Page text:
In contemporary art, AI is being used by organisations like ART AI to create artworks that focus on evoking an emotional response. ‘As passionate believers in both art and technology,’ they say, ‘we were greatly intrigued by the idea of developing an artificial intelligence that would be able to affect people emotionally, while inspiring creativity and innovative thinking.’
But these AI artists are trained through data sets of human made art and developed by human programmers. So should we consider the artwork to be made by the AI, or by the human originators of that AI? Or are they co-creators?
This train of thought applies equally to curation.
For the 2021 Liverpool Biennial’s publication Stages #9, Joasia Krysa and Leonardo Impett proposed an AI curated Biennial. ‘Our relationship to computers is rapidly changing and so are developments in automation (AI), and so is our understanding of creative practices, including curatorial practice.’ they wrote, ‘The overall project takes machine learning algorithms beyond the ‘search engine’ paradigm in which they have been mostly used to date, and instead considers them to be curatorial agents, working alongside human curators.’
And it’s not difficult to imagine a future where curation is assisted by AI. A future where AIs can combine observations, quantitative, and emotional information to give museum staff powerful curatorial insights.
But how will this impact the visitor experience?
At best, AI offers a way to greatly enrich how we engage with our audiences, for example, through a highly trained chatbot. By engaging with culture we increase our sense of connection to others, and chatbots could synthesizing the input of a whole team of people.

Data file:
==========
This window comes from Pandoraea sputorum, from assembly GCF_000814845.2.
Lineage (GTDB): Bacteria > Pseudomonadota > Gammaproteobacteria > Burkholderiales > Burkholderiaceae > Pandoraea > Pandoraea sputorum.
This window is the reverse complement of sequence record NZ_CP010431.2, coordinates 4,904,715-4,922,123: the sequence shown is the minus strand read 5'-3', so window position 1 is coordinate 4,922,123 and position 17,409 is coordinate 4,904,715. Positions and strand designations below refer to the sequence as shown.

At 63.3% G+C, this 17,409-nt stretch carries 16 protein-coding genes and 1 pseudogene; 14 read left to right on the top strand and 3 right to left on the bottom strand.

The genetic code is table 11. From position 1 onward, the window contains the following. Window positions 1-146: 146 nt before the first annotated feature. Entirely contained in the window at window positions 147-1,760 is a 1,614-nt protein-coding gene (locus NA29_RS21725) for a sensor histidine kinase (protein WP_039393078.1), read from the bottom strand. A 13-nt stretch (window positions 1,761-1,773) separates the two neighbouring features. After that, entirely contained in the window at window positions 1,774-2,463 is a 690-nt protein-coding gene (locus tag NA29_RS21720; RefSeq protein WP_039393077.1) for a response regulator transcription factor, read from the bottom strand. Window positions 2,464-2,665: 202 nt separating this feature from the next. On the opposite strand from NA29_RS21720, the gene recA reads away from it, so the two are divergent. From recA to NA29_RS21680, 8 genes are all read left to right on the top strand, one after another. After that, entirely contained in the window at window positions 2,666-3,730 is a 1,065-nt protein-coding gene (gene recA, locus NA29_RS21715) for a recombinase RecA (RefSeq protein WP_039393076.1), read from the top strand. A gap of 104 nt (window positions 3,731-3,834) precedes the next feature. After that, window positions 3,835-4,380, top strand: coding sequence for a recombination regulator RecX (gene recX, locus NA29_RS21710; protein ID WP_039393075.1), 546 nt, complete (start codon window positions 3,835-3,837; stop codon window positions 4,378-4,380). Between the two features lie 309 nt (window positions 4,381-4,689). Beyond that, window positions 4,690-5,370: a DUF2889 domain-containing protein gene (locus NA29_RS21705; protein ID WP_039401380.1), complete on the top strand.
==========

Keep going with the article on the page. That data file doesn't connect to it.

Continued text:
At worst, robotics run a risk of becoming uncanny – creepy and a little bit too human – and turn our visitors off.
If AI can suggest an emotional response to art, it immediately seems more human. And, it’s tempting to use humanizing language about AI, which exaggerates its novelty and grabs our audience’s attention.
But, a study at MIT found that when humanizing language was used about AI artists, people were more likely to give them the credit for the artwork. Where they were not humanized, people instead gave credit to the team of people that use the AI for this task.
So, it seems that careful use of language around AI can help our visitors to embrace these experiences. By reducing humanization of AI, we can reduce the risk of entering the uncanny valley (and make sure that the people behind the experience get the credit that they deserve).
The ability of AI technology to learn about emotion offers greater possibilities for the interchange between art and AI.
For culture, AI challenges and enhances how we make, exhibit and understand art.
For AI, research can develop in a more meaningful and responsible way through learning from art.
And by acknowledging the importance of culture to describe human nature, AI research can become a powerful champion for the arts.
Rebecca Hardy Wombell is a freelance writer who works with a broad range of creative organisations, including artists, galleries, museums and design-led retailers.
Her writing aims to develop and delight audiences by putting her clients’ beautiful works to well-crafted words.